This week, I was watching a PBS special about one of my favorite Broadway composers, Jason Robert Brown. He wrote Parade, Songs From a New World, Bridges of Madison County, and soon you’ll ALL know who he is when his musical The Last Five Years opens as a movie musical starring Anna Kendrick this year. (Hooray for movie musicals!)
JRB summed up his career by saying he spends all of his time creating shows, they open to mostly poor reviews, and then they close in 5 minutes. He wasn’t feeling like composing musicals was a viable career. He took the negative reviews very personally and decided to leave the business. Life brought him to Italy, it brought him marriage, it brought him many things that expanded who he was outside of musical theatre.
He began writing music again without urgency, just for the joy of it, and soon a new musical was born. The show played before an audience and Mr. Brown was able to see people enjoying his work, something he hadn’t witnessed for nearly 5 years. He was struck. ”This is what I do. I’ve kept it from people. Nobody does this thing that I do. Other people do their own thing, but this way I tell stories with music is mine. And I have to honor that. I’m the only one who can express myself. I have a responsibility to that passion. I have a responsibility to write musicals.”
Well, after hearing that, I was pretty struck myself. He went on to talk about how we get caught up in the opinions and negative reviews in the moment and completely lose sight of our body of work. There’s a whole trail behind us of what we’ve done, where we’ve been, the triumphs, suffering, the obstacles we’ve overcome. It’s all there blazing behind us as we march forward, leaving a trail for all to see who we are. That just gives me chills. We don’t have the obligation to prove ourselves every time we wake up because there’s a body of work, or a history of what we’ve done. We need to own that and be very proud. Isn’t that a relief?!
I invite you to make a little inventory of your own personal body of work, not your resume, but a true recollection of the life you’ve lived. How many lives have you touched? What changes did you bring about to situations just by showing up? What are you most proud of? Raising your children? Getting that promotion? Winning that award? That trip you saved up to take? The cross country move you made taking your life in a new direction? Perhaps you stood up for something you believed in and caused other people to take notice and make change. Maybe it’s not something so easily named. It all counts. It all matters.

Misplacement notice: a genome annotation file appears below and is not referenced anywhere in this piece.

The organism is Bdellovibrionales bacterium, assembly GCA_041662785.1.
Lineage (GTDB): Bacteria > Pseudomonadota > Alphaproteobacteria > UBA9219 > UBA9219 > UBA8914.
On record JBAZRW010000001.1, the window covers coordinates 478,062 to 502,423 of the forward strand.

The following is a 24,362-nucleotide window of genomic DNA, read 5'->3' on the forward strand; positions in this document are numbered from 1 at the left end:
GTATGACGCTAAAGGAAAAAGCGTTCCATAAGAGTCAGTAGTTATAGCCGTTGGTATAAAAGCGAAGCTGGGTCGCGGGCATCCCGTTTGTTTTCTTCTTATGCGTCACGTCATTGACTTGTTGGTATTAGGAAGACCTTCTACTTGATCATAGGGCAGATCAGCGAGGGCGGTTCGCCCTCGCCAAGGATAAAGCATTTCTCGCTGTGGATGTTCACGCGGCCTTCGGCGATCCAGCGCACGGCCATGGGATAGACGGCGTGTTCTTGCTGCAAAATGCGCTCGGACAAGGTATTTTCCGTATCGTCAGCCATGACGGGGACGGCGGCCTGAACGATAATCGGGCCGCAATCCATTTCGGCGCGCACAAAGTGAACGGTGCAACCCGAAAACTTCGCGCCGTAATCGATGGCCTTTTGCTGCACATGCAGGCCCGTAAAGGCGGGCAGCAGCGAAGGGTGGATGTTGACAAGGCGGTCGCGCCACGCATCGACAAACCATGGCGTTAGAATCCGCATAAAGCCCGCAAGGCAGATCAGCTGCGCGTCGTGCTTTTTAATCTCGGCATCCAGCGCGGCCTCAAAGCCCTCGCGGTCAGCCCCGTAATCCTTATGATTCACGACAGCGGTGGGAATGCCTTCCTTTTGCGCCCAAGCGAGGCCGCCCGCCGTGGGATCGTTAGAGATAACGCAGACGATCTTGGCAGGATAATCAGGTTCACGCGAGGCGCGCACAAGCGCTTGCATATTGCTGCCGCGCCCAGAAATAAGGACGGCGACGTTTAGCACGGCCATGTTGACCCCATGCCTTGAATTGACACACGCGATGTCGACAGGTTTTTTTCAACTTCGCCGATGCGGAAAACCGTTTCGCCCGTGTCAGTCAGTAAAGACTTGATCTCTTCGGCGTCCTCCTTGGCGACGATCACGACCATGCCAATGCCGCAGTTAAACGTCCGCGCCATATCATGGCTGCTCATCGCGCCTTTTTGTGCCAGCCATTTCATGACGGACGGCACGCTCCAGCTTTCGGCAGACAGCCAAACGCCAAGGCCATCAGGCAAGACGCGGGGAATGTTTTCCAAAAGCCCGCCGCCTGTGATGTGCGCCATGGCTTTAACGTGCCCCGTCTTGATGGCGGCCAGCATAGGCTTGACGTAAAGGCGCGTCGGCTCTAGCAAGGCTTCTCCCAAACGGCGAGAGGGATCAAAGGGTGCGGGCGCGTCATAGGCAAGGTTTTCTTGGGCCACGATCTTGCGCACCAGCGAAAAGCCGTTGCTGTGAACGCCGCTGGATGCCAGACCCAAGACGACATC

Nobody can do what you do. Maybe you’re still trying to find out what that special thing is. I offer you this question: Are you taking responsibility for your passions with your actions? Promise me that this is the year you will make time to explore your thing. Even if you are working hard at a job that doesn’t relate to those passions and you feel like there’s not a spare minute to be creative - find the minutes. Your body of work depends on it.
I knew what recipe I wanted to share with you this week, when I thought the blog title was going to be titled “What Lies Beneath.” My little Jason Robert Brown PBS special just changed the title of this entry, but the message still relates. Many times, fat equals flavor, but not in this case. Make these short ribs the night before you’ll serve them, letting them sit in the fridge overnight. Scrape off the bits of fat, the symbolic negative reviews, the unkind remarks, the seemingly failed opportunities to reveal the most luxurious sweet and tender cuts of beef swimming in sauce of cherries and red wine. It’s a true body of work, this recipe.
Red Wine Braised Short Ribs with Sour Cherries
- 7 pounds of boneless short ribs
- salt and pepper
- nonstick spray
- 1 bottle of full bodied red wine
- 4 cups beef broth
- 24 ounces pitted sour cherries in light syrup
- 1 cup sour cherry jam
Preheat oven to 350 degrees. Generously salt and pepper the short ribs, cut into thirds. Preheat a large cast iron skillet or dutch oven over a medium flame. As the pan begins to barely smoke, generously spray it with nonstick spray and place the seasoned meat into pan, in batches. Don't crowd the pan or the ribs will steam, not sear. Once browned on all sides, remove and add more short ribs.
Once browned, place the meat in a large roasting pan. Deglaze the dutch oven that browned the meat with one cup of the red wine, scraping the flavored bits off the bottom of the pan to dissolve into the liquid. Add this pan sauce to the roasting pan, the remaining red wine, and the beef broth.The meat should not be covered with liquid, only halfway covered, so adjust the broth accordingly. Cover the pan and place in the oven for 2 hours, stirring after an hour. Remove the roasting pan from oven, let it come to room temperature before refrigerating.
Leave in the refrigerator for 8 hours or overnight. Preheat the oven again to 350 degrees. The cold pan will have a thick raft of grease that has risen to the surface. It will easily separate itself from the liquid, discard all of the white bits. Add the cherries and jam to the braised ribs, stirring to combine everything. Place back into the oven, covered, for another hour to an hour and a half. The meat should be fall-apart tender. This might be the best thing you make all year. Get cookin'!